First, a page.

LA Rams OL appears to have regressed. But here's what fans need to know

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San Francisco 49ers v Los Angeles Rams Nick Bosa, Matthew Stafford / Michael Zagaris/GettyImages

Rams 2nd half play-calling played right into the 49ers hand

The LA Rams held a halftime lead on the 49ers at halftime, and did so by balancing their offensive drives with a solid balance of runs and passes.

  1. Offensive Drive I - 11 plays | 50 yards | 6:31 time| 4 runs, 7 passes | 43-yard Field Goal
  2. Offensive Drive II - 8 plays | 60 yards | 3:43 time | 2 runs, 6 passes | 6-yard TD pass
  3. Offensive Drive III - 13 plays | 88 yards | 5:17 time | 7 runs, 6 passes | 4-yard TD run
  4. Totals - 32 plays | 198 yards | 15:31 time | 13 runs, 19 passes | 17 points

By halftime, the Rams had rushed 13 times, passed 19 times, and had 17 points on the scoreboard. But that would soon change. The Rams ran a balanced offense until the 49ers intercepted a pass and converted that turnover into a field goal, a score that would place the 49ers back on top by a score of 20-17. From then on, the Rams would pivot to a pass-centric offensive game plan.

An all too familiar pattern

Let's examine how the Rams' play selection changed after that 49ers' field goal.

  1. Offensive Drive I - 3 plays | (-10) yards | 1:01 time | 0 runs, 3 passes | 72-yard punt, 13 yard return
  2. Offensive Drive II - 14 plays | 45 yards | 4:15 time | 1 run, 12 passes | 48-yard Field Goal
  3. Offensive Drive III - 3 plays | 5 yards | 0:41 time | 1 run, 2 passes | Interception
  4. Offensive Drive IV - 4 plays | 8 yards | 0:38 time | 1 run, 3 passes | turnover on downs
  5. Offensive Drive V - 11 plays | 50 yards | 1:34 time | 1 run, 9 passes | 50-yard Field Goal
  6. Totals - 35 plays | 98 yards | 8: 09 time | 4 runs, 29 passes | 6 points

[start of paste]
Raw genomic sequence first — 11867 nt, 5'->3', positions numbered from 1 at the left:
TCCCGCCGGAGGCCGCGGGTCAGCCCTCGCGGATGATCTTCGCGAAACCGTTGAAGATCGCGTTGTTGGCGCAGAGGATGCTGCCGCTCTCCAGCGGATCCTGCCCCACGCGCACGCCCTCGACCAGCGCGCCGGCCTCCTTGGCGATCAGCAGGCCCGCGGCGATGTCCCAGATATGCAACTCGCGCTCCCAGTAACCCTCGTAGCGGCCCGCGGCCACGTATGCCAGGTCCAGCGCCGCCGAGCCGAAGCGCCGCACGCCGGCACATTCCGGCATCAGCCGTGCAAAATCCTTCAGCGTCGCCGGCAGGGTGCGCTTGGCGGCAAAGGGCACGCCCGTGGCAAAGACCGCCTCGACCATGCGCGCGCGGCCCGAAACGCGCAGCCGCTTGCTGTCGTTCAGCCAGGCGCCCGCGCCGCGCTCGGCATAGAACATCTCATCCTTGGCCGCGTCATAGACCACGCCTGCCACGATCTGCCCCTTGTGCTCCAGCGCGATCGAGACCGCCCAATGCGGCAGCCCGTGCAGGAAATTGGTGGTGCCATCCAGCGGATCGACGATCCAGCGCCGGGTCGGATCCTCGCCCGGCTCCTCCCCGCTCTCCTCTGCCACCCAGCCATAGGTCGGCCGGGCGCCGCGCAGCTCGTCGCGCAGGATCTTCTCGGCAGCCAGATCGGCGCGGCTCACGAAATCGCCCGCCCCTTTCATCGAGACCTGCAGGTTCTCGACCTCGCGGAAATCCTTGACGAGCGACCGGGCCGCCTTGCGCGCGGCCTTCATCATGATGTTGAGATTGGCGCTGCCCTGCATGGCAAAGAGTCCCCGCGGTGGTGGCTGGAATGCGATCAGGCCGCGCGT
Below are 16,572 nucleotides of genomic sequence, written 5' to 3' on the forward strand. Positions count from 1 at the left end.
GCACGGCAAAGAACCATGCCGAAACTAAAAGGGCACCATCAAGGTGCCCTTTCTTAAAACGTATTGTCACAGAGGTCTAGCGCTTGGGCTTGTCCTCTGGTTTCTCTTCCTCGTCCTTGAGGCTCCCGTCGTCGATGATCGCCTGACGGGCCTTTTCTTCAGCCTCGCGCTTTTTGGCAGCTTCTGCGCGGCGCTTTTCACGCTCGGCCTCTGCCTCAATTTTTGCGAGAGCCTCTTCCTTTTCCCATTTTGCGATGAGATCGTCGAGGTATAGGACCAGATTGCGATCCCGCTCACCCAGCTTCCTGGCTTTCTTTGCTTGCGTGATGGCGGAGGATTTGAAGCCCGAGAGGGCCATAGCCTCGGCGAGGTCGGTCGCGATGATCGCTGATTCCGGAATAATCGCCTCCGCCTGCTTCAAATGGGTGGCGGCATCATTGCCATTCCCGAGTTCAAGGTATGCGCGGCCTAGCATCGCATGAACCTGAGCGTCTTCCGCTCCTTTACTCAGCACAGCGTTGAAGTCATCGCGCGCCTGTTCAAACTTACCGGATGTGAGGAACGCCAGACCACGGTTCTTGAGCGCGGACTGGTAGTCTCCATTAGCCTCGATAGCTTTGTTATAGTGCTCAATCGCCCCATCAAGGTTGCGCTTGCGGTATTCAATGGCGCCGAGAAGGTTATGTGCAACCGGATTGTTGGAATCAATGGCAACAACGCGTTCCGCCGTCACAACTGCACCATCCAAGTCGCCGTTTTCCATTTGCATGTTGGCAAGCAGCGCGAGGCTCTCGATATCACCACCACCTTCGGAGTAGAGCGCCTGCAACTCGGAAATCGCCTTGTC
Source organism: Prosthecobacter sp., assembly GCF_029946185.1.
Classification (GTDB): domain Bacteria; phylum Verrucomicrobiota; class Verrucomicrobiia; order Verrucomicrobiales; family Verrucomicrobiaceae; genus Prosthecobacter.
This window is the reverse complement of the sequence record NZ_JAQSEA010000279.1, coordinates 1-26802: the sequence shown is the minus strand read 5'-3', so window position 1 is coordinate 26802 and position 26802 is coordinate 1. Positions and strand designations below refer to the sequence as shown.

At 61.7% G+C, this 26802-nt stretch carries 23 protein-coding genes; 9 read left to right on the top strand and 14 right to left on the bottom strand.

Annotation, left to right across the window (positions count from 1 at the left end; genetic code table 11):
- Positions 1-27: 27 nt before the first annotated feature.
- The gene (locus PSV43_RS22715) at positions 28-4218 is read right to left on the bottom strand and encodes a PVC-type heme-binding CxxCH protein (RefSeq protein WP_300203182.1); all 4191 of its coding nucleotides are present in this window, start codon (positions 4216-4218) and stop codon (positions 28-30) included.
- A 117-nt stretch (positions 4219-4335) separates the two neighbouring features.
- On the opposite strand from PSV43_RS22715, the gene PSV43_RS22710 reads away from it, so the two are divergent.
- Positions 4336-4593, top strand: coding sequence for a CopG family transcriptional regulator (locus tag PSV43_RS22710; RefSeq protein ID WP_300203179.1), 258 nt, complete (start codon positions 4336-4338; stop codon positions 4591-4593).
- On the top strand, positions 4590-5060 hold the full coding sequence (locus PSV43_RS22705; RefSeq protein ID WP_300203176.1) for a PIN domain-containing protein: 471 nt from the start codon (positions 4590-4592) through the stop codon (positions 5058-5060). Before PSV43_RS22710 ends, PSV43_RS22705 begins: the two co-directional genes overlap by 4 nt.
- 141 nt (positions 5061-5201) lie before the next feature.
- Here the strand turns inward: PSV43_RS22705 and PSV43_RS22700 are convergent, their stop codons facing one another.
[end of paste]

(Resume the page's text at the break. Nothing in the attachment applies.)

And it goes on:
It seems clear that the San Francisco 49ers know how to push the buttons on the LA Rams. It was clear that the Rams offensive play-calling flipped to a pass, pass, pass format immediately after the 49ers took a three point lead. And it was also a horrendous strategy to opt for a pass-centric offense, because the Rams defense was getting plenty of rest in the Time of Possession battle up to that point. After that three-point advantage, the Rams lost their time of possession advantage.

It's tough to play on the offensive line in the NFL. But that task is exponentially more difficult if the defense knows that what you are doing on offense. And after the 49ers took a three-point lead, the 49ers had an 87.8 percent chance of correctly guessing that the Rams would be passing on any given play. That pushed the odds far too much in favor of the defense in that situation.

I believe that the Rams must do a better job of balancing their play-calling, even if I am the lone voice shouting that belief to the win. The benefits to the Rams' defense, the better chances of successful pass blocking for offensive linemen, and preserving QB Matthew Stafford from needless QB hits and sacks, make it a more desirable option. Not many share that view yet. But I'm not one to wilt because I see a bad trend forming before others.

The Rams offensive line benefits from balanced play-calling.